Now, it’s all about how fast, cheap and better can you get it for. Feeling like because you Googled it or watched a YouTube video on it, you know better than the business owner. I keep hearing that the internet “democratized” this industry, and gave power to the consumer. Well, the consumer isn’t always right. The internet isn’t always right. You didn’t put 10,000 hours in a business to know the craft. You’re not suddenly an expert on diamonds because you saw a certificate online and read about it on Wikipedia.

The world is changing so fast that before you can adjust to a change, you’re already too late. Hundreds of our customers have been pouring into our store, expressing how sad they are to see us go. Sharing all their stories of how connected they felt with my family business and my dad because they’ve purchased a gift from us for a special occasion. It truly is heartwarming and bittersweet to know that so many people care. People who have never purchased anything are walking in to say goodbye. Who does that?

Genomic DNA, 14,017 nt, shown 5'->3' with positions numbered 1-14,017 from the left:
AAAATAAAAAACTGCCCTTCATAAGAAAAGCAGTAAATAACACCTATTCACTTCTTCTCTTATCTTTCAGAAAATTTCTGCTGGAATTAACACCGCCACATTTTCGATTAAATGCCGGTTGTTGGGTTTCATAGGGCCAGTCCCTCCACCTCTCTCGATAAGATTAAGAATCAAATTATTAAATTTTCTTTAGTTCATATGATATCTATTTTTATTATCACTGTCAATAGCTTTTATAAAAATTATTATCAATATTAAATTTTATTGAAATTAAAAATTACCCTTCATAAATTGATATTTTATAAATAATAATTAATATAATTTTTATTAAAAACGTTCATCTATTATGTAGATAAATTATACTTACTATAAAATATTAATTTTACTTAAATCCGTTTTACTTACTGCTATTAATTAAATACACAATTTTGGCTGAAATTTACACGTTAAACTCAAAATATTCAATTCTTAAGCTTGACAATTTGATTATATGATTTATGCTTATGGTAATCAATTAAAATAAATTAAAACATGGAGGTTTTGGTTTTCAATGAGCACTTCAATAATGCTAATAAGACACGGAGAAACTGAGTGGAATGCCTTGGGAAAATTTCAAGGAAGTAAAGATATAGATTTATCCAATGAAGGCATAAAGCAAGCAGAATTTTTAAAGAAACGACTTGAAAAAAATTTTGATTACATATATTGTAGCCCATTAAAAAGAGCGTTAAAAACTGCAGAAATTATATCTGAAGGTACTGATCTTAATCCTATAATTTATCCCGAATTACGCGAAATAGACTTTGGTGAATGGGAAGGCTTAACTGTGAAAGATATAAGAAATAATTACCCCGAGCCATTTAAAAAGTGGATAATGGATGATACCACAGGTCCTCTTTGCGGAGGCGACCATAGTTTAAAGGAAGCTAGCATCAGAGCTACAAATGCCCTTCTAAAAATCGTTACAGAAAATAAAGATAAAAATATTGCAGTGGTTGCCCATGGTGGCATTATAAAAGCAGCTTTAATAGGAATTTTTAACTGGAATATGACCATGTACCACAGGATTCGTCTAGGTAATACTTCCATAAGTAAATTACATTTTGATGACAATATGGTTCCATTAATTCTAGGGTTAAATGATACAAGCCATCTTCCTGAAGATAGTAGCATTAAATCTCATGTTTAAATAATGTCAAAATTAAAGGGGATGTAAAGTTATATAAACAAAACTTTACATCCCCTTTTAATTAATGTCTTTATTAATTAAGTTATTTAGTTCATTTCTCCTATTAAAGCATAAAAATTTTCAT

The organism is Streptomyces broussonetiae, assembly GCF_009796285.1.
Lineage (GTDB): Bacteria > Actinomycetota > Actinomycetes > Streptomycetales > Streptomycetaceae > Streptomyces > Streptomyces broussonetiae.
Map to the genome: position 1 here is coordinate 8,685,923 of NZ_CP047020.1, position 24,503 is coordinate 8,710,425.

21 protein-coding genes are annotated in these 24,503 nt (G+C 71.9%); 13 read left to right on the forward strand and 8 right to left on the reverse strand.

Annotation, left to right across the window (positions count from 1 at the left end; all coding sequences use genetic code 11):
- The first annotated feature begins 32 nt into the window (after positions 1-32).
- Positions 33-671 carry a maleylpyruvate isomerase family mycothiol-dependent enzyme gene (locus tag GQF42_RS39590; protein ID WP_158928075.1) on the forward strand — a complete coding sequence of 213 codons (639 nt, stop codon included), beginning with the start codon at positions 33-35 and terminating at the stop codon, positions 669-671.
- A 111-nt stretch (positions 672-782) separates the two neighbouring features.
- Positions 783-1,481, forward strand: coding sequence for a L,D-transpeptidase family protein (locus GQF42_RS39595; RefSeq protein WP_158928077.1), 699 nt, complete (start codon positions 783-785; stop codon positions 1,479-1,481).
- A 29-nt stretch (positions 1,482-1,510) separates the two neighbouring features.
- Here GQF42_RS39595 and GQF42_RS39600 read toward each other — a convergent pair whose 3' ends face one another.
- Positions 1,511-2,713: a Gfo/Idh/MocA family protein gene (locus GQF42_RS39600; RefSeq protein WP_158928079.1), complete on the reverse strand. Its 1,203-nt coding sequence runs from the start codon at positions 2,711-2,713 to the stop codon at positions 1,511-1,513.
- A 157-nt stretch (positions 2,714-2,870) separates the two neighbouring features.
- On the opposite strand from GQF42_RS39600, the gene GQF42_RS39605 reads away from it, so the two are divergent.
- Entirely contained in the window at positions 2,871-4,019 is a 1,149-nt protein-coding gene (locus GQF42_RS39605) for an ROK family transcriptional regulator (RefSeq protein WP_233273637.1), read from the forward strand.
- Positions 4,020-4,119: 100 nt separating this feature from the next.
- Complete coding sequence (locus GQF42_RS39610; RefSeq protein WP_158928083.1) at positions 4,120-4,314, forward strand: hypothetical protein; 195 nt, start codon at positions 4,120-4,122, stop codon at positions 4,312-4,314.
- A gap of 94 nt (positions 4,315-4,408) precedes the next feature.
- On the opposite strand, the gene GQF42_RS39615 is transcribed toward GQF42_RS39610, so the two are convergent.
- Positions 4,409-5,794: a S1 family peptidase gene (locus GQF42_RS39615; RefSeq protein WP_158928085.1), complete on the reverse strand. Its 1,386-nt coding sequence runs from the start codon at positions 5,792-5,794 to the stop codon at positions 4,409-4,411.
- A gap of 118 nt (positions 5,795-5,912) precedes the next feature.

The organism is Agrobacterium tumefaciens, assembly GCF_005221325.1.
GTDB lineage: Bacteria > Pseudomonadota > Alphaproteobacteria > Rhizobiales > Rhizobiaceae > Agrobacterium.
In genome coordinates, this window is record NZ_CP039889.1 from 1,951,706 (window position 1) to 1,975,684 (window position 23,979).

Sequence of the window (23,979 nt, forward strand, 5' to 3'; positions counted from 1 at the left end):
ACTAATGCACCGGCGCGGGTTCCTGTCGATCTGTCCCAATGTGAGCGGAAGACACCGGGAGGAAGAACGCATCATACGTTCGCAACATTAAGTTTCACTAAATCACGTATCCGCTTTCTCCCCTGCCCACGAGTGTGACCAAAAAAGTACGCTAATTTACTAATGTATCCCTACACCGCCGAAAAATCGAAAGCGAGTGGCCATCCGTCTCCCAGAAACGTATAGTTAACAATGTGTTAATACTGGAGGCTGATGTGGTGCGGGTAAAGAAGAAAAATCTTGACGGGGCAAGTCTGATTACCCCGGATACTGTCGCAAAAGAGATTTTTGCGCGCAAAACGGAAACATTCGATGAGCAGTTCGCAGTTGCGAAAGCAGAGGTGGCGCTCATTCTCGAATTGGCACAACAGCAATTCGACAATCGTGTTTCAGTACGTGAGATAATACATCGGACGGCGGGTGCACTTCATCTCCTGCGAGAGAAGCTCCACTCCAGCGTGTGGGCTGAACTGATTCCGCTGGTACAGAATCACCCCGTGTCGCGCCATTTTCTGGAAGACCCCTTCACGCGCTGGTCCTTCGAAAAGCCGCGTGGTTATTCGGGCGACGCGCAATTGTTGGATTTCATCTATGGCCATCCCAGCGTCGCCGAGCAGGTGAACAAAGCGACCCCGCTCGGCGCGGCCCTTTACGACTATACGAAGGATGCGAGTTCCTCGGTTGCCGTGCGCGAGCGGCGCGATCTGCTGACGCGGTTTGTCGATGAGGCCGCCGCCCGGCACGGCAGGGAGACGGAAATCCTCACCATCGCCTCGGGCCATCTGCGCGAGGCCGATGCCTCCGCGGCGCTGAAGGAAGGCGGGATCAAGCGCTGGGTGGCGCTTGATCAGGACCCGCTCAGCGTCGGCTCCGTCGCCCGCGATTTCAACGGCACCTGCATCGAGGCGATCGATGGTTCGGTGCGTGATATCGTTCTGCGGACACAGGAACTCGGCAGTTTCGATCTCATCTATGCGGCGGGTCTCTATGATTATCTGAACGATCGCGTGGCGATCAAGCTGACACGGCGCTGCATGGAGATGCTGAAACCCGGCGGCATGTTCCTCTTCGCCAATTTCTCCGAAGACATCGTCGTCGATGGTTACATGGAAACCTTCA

Readers Fine Jewelers was established in Santa Monica 72 years ago. My dad came to America at 17 years old, just after his father passed away. He ended up in Santa Monica and worked for Readers Fine Jewelers before becoming the owner of it for 40 years. To think about the longevity of doing business and owning a retail store for 40 years is pretty phenomenal. It’s proof that he has withstood all the challenges to be a successful business. It’s proof that giving back to your community pays off. Donating your time and money for all the service organizations is priceless. Knowing that he built a business that brought joy to so many people is rewarding.